Of all the different types of life insurance products available, Whole Life insurance is considered to be a foundational product.
Also known to many as “ordinary life” or “straight life”, whole life has been surpassed by newer products that will provide the same guaranteed earnings but with higher returns and much lower rates.
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Whole Life Compared to Other Life Insurance
Whole life insurance is a type of permanent life insurance that offers coverage for the entire duration of the policyholder’s life. Unlike term life insurance, which provides coverage for a specific period, whole life insurance provides lifelong protection. One of the key advantages of whole life insurance is that it accumulates cash value over time, which can be borrowed against or withdrawn by the policyholder.
This feature sets it apart from other life insurance options, such as term life insurance, which do not offer any cash value component. Additionally, whole life insurance guarantees a death benefit payout to the policy’s beneficiaries upon the insured’s passing, ensuring financial security and peace of mind.
In comparison to other life insurance options, whole life insurance typically has higher premiums due to its lifelong coverage and cash value component. However, this higher cost is balanced by the long-term benefits it provides. While term life insurance may be more affordable initially, it only offers temporary coverage, and the premiums may increase with each renewal.
Term Life Insurance
Although Term Insurance is considered to be one of the most popular types of life insurance, it contains many differences compared to Whole Life. Term insurance is considered temporary coverage because the policy term is limited to a block of time, typically 5, 10, 20, and 30 years.
Since the insured is paying only for the cost of insurance, term insurance policies do not build cash value over time.
Term insurance rates are much lower than whole life rates, because the mortality rate for insured policyholders is much lower than whole life, and term policies typically stay in force for only about seven years.
Once the policy expires, coverage stops unless a renewal is offered based on the insured’s new age, and then accepted by the insured.
Universal Life Insurance
Although considered a permanent type of insurance, Universal Life offers more flexibility. With universal life, the policyholder has the ability to change the amount of the periodic premium, change the face amount of the policy, and earn more than the established minimum interest if the company’s portfolio earns more than the minimum.
The universal life policyholder can access the cash value in the policy through loans or partial surrenders. The cash account, however, must remain at a level sufficient to support the cost of insurance or the policy can lapse due to lack of funds. Although typically more expensive than term insurance, universal life rates are lower than whole life.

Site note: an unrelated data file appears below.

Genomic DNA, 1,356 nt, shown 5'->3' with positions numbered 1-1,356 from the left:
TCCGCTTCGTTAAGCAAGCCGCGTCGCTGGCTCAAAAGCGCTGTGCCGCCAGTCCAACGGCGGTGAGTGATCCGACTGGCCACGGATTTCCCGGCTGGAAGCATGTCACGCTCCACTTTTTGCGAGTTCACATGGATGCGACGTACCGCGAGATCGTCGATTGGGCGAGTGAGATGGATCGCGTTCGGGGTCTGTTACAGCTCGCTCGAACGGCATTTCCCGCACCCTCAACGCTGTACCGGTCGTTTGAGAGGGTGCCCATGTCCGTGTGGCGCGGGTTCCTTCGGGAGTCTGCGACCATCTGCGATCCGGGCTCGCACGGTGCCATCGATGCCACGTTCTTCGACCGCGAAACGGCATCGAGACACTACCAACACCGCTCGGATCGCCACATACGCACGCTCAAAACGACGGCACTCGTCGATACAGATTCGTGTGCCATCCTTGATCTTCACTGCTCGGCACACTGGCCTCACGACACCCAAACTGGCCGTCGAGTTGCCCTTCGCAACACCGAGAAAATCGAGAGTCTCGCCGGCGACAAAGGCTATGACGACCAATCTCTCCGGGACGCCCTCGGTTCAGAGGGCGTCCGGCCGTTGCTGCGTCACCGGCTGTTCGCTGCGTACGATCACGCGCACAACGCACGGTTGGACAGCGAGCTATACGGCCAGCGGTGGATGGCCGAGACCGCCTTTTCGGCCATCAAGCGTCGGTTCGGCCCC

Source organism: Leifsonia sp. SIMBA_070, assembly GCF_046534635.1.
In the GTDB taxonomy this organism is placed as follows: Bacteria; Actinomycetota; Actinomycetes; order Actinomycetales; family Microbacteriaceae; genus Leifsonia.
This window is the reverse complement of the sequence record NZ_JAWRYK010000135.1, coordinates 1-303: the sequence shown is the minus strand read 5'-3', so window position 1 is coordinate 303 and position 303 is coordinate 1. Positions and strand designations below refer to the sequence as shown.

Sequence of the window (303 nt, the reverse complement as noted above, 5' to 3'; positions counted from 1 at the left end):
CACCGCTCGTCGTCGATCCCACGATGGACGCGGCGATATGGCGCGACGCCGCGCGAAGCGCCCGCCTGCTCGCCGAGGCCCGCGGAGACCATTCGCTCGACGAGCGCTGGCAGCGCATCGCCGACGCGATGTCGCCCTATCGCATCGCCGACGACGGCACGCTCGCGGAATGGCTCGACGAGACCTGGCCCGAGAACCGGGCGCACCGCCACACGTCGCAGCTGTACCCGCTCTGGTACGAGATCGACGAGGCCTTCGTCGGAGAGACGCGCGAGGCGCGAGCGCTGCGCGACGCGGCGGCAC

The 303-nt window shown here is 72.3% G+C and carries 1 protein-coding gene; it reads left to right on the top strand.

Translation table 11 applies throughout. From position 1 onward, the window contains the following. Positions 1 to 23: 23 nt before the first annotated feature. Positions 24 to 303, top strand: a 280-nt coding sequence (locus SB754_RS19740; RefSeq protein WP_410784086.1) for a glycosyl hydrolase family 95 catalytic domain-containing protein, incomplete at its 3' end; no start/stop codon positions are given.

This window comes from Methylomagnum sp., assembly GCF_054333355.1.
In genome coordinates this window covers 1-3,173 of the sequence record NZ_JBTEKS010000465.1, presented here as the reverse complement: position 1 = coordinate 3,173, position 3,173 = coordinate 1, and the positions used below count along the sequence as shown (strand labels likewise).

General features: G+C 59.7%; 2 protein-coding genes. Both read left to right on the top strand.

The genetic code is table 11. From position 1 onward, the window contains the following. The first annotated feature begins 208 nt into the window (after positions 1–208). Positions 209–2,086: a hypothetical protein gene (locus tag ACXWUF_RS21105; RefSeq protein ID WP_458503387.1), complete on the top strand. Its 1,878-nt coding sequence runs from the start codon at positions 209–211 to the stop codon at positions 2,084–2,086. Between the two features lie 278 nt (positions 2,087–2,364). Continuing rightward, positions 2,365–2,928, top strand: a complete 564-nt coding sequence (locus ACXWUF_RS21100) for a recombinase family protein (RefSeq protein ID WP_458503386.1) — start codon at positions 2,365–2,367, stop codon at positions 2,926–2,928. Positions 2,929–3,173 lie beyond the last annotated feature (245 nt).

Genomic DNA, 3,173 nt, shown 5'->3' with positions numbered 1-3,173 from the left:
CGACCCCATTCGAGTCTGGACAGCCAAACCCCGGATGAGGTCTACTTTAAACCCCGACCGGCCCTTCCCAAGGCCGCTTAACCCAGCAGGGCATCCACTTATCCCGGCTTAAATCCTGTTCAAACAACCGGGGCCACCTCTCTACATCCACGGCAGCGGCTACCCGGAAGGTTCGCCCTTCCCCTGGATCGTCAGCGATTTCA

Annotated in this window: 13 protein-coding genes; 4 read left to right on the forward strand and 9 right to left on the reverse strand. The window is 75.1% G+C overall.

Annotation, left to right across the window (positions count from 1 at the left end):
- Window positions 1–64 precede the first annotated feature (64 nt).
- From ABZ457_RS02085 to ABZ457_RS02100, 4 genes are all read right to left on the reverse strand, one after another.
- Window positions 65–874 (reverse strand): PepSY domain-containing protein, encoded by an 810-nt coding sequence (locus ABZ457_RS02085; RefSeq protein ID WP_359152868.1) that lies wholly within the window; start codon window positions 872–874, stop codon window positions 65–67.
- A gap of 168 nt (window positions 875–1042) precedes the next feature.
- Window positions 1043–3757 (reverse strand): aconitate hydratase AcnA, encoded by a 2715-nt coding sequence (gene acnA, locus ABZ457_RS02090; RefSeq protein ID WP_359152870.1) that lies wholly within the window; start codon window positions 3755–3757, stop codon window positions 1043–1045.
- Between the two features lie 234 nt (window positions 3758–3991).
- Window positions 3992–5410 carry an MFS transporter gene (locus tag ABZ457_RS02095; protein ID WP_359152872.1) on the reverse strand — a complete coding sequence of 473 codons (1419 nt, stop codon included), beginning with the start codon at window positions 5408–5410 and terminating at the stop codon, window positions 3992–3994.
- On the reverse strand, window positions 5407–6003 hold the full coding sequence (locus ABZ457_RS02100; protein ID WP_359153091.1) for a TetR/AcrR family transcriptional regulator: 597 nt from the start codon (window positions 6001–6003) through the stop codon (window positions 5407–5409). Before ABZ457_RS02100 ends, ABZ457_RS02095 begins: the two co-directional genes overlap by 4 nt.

Variable Life Insurance
Variable life insurance is also considered permanent if properly funded. These types of policies contain an investment component. The policy contains a cash value account that is invested in a number of sub-accounts. The sub-accounts are typically similar to mutual funds that earn interest.
Pros and Cons of Whole Life Insurance
As with any insurance or investment product, there are advantages and disadvantages for the consumer, but these depend on your economic situation and your ultimate purpose for considering the product.
- If you are the type of individual that finds it impossible to be a regular saver, whole life insurance will work quite well since you are forced to invest periodically.Remember, a portion of your periodic premium is considered an investment.
- Whole life insurance is particularly attractive for individuals who like guarantees. There is a segment of taxpayers who prefer to get huge refunds every year rather than keeping their money during the year. This type of individual is perfectly suited for the guarantees offered through whole life insurance. Even though the return on investment is significantly lower than other insurance products, you are guaranteed a return no matter what happens in the marketplace (as long as you make your payments).
- If you have had whole life insurance for a long time, keep it. Your premiums are low enough for your insurance coverage to be a bargain. Since current insurance rates are considerably lower now, you may as well continue with what you have.
- Whole Life insurance is expensive. It’s rarely used to cover large amounts of debt, and debt is usually reduced over time, but your whole life insurance remains the same.
- The fees associated with whole life insurance could be considered high (depending on the company you select). Although the policyholder doesn’t pay commissions and administrative fees directly, you do pay them indirectly through a reduced rate of return.
- Although your insurance agent will present you with an illustration showing “projected” earnings, it is more likely that your policy will deliver only the guaranteed minimum. Since the mortality rate is very high for whole life policyholders, the insurance carrier has very little motivation to pay more than the guaranteed minimum.
So the bottom line here is that you have fewer reasons to avoid whole life than to purchase it. Again, your consideration should be based on your current financial position and your needs for the product.